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Article

Reinvigorating Modern Breadmaking Based on Ancient Practices and Plant Ingredients, with Implementation of a Physicochemical Approach

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Laboratory of Food Chemistry and Biochemistry, Department of Food Science and Technology, School of Agriculture, Aristotle University of Thessaloniki, P.O. Box 235, 54124 Thessaloniki, Greece
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Laboratory for Interdisciplinary Research in Archaeology (LIRA), Department of Archaeology, School of History and Archaeology, Aristotle University of Thessaloniki, 54124 Thessaloniki, Greece
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Center for Interdisciplinary Research and Innovation, Aristotle University of Thessaloniki (CIRI-AUTH), Balkan Center, Buildings A & B, 10th km Thessaloniki-Thermi Rd, P.O. Box 8318, 57001 Thessaloniki, Greece
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Author to whom correspondence should be addressed.
Academic Editors: Luca Serventi, Charles Brennan and Rana Mustafa
Foods 2021, 10(4), 789; https://doi.org/10.3390/foods10040789
Received: 28 February 2021 / Revised: 26 March 2021 / Accepted: 5 April 2021 / Published: 7 April 2021
(This article belongs to the Special Issue Physicochemical and Sensory Evaluation of Grain-Based Food)
In this study, the potential use of ancient plant ingredients in emerging bakery products based on possible prehistoric and/or ancient practices of grinding and breadmaking was explored. Various ancient grains, nuts and seeds (einkorn wheat, barley, acorn, lentil, poppy seeds, linseed) were ground using prehistoric grinding tool replicas. Barley-based sourdough prepared by multiple back-slopping steps was added to dough made from einkorn alone or mixed with the above ingredients (20% level) or commercial flours alone (common wheat, spelt, barley). Sieving analysis showed that 40% of the einkorn flour particles were >400 μm, whereas commercial barley and common wheat flours were finer. Differential scanning calorimetry revealed that lentil flour exhibited higher melting peak temperature and lower apparent enthalpy of starch gelatinization. Among all bread formulations tested, barley dough exhibited the highest elastic modulus and complex viscosity, as determined by dynamic rheometry; einkorn breads fortified with linseed and barley had the softest and hardest crust, respectively, as indicated by texture analysis; and common wheat gave the highest loaf-specific volume. Barley sourdough inclusion into einkorn dough did not affect the extent of starch retrogradation in the baked product. Generally, incorporation of ancient plant ingredients into contemporary bread formulations seems to be feasible. View Full-Text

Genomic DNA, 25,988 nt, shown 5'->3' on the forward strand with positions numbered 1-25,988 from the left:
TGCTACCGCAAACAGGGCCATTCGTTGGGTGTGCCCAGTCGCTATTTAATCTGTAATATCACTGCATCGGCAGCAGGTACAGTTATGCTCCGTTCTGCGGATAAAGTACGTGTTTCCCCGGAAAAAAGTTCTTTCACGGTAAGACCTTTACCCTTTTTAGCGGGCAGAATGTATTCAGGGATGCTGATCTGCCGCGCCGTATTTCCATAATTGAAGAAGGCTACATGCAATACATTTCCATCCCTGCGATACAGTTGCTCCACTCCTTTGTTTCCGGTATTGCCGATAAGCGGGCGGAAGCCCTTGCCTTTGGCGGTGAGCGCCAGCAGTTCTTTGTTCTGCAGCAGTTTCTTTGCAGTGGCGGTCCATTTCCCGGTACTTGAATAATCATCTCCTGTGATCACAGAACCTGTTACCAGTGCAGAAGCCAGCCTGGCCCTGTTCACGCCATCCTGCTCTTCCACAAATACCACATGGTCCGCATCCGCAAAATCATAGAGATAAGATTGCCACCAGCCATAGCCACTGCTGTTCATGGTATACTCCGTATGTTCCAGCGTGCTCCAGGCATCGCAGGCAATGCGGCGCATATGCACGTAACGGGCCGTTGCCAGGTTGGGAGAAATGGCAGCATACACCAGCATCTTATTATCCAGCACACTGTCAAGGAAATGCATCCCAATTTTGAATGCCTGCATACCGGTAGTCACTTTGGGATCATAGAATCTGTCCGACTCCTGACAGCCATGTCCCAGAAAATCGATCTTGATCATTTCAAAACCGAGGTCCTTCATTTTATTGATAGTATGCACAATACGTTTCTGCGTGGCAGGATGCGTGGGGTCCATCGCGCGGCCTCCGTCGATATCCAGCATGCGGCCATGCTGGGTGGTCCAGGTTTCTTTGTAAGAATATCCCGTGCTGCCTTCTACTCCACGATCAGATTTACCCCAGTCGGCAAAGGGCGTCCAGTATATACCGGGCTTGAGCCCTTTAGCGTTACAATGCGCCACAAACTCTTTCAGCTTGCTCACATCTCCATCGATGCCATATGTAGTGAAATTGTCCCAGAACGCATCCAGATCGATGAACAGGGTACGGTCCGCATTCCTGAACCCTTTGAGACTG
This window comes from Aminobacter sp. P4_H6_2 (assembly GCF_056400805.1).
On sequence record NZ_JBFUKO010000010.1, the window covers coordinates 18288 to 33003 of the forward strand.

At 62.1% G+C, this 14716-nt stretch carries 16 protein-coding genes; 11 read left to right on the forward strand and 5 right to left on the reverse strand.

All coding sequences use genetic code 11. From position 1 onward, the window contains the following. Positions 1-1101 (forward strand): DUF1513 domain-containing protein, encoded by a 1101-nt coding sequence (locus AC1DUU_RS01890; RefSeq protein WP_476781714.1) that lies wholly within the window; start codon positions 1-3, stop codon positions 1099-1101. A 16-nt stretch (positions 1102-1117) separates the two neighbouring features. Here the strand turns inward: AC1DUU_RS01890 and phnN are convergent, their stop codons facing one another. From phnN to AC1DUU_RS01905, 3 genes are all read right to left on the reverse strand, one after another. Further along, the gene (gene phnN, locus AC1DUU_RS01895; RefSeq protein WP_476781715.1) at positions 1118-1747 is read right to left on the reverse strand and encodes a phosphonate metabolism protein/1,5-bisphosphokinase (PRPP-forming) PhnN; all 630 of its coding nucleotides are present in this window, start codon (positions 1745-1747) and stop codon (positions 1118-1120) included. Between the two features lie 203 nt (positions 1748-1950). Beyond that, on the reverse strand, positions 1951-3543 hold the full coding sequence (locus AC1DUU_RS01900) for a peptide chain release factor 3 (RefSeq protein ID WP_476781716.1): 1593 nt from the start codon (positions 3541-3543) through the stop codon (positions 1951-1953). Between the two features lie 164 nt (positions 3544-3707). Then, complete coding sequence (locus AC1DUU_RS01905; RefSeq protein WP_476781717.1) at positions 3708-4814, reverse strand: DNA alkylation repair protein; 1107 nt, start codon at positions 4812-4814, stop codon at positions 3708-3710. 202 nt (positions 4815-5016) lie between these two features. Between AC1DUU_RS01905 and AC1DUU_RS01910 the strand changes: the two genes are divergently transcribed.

Keywords: prehistoric grinding practices; ancient grain flours; breadmaking; starch gelatinization; dough rheology; bread quality parameters prehistoric grinding practices; ancient grain flours; breadmaking; starch gelatinization; dough rheology; bread quality parameters
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MDPI and ACS Style

Sereti, V.; Lazaridou, A.; Biliaderis, C.G.; Valamoti, S.M. Reinvigorating Modern Breadmaking Based on Ancient Practices and Plant Ingredients, with Implementation of a Physicochemical Approach. Foods 2021, 10, 789. https://doi.org/10.3390/foods10040789

AMA Style

Sereti V, Lazaridou A, Biliaderis CG, Valamoti SM. Reinvigorating Modern Breadmaking Based on Ancient Practices and Plant Ingredients, with Implementation of a Physicochemical Approach. Foods. 2021; 10(4):789. https://doi.org/10.3390/foods10040789

Chicago/Turabian Style

Sereti, Vasileia, Athina Lazaridou, Costas G. Biliaderis, and Soultana M. Valamoti. 2021. "Reinvigorating Modern Breadmaking Based on Ancient Practices and Plant Ingredients, with Implementation of a Physicochemical Approach" Foods 10, no. 4: 789. https://doi.org/10.3390/foods10040789

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